Anonymous said...

Istanbul Stock Index is jumping ahead for two weeks, and dollar depreciated substantially in the mean time. I guess markets just want to religiously believe the crisis is over.

Emre Deliveli said...

First of all, global markets are in full steam. But honestly I am still in the Roubini camp that the crisis is far from over. In this respect, I really like your "religiously believe" comment- I think it captures the mood in markets perfectly. Let me just give a few examples from the US: Wells Fargo may have posted record profits, but Fed officials are saying several of the major bank will need capital injections. Retail sales are good, but not for Walmart. Similarly, the fall in unemployment claims does not change the upward trend in unemployment rate, which is set to hit double digit territory soon. But markets are choosing the ignore the ugly data in favor of the beautiful ones:):):)There was a term in psychology for that, but I am too tired to remember at this hour. Anyway, have a look at Bob Shiller for more on this.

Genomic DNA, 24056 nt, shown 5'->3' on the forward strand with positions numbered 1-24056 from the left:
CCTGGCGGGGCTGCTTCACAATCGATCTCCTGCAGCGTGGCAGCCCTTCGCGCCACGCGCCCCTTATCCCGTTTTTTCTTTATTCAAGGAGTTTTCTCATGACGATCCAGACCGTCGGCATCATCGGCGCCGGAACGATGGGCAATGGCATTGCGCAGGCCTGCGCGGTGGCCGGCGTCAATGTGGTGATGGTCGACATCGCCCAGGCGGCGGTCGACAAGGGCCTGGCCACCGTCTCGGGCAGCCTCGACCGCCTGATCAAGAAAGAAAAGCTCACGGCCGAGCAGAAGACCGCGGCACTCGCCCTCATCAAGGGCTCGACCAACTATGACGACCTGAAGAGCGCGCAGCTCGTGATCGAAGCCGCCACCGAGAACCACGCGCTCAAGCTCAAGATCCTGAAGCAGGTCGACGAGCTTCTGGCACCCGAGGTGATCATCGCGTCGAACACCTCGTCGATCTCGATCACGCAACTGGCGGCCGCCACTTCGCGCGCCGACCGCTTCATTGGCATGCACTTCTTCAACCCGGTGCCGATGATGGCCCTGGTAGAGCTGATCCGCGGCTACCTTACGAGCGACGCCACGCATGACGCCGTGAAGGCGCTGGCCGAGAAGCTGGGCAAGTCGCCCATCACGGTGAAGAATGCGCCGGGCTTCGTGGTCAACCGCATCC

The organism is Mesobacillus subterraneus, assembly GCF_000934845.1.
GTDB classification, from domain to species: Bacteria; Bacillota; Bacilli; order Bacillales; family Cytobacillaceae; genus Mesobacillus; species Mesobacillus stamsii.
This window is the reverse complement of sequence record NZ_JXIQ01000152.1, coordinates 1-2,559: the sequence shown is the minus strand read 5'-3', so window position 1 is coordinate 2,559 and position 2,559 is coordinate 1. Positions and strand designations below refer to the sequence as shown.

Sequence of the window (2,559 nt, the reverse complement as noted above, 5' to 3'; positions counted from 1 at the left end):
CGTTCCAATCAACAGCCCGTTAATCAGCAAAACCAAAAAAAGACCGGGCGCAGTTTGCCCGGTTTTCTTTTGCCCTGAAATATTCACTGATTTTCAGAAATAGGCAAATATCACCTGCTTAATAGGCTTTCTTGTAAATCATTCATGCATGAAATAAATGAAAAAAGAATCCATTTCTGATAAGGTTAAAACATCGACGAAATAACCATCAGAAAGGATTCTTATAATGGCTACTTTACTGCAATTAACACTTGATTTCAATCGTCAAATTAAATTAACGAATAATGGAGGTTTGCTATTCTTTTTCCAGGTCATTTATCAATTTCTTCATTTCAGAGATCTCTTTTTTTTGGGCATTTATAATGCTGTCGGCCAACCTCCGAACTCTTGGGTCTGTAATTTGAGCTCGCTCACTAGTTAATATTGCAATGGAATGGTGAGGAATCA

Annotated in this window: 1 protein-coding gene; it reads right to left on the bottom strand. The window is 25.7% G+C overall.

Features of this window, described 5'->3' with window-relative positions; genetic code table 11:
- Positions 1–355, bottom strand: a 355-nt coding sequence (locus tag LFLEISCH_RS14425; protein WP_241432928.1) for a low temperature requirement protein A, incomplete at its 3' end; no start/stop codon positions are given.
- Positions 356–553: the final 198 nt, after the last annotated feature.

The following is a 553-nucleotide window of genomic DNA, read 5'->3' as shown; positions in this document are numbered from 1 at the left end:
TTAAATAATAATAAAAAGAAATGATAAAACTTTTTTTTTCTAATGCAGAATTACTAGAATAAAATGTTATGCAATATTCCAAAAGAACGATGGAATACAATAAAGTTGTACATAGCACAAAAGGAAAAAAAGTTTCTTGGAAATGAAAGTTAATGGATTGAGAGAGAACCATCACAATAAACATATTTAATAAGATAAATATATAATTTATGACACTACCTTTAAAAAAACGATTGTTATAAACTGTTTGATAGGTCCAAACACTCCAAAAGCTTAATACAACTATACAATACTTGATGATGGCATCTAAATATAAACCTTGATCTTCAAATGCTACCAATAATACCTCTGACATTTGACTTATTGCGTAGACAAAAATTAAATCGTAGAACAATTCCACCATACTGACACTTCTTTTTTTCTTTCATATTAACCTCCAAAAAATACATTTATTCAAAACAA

In this environment, emerging markets have joined the bandwagon, especially after the positive interpretation of the G-20 meeting. But this still doesn't explain why Turkey is at the top of the pack in emerging markets. My trader buddies think that most of the Turkey premium of the last few days is based on the IMF expectations, especially in the bond market.

But at the extent of sounding like an idiot, I have to say that I still think the current rally, in developed and emerging markets alike as well as in Turkey, is not much more than a quantum of solace.



Y. Kursat Onder said...

I realized I did not put my name under my posting.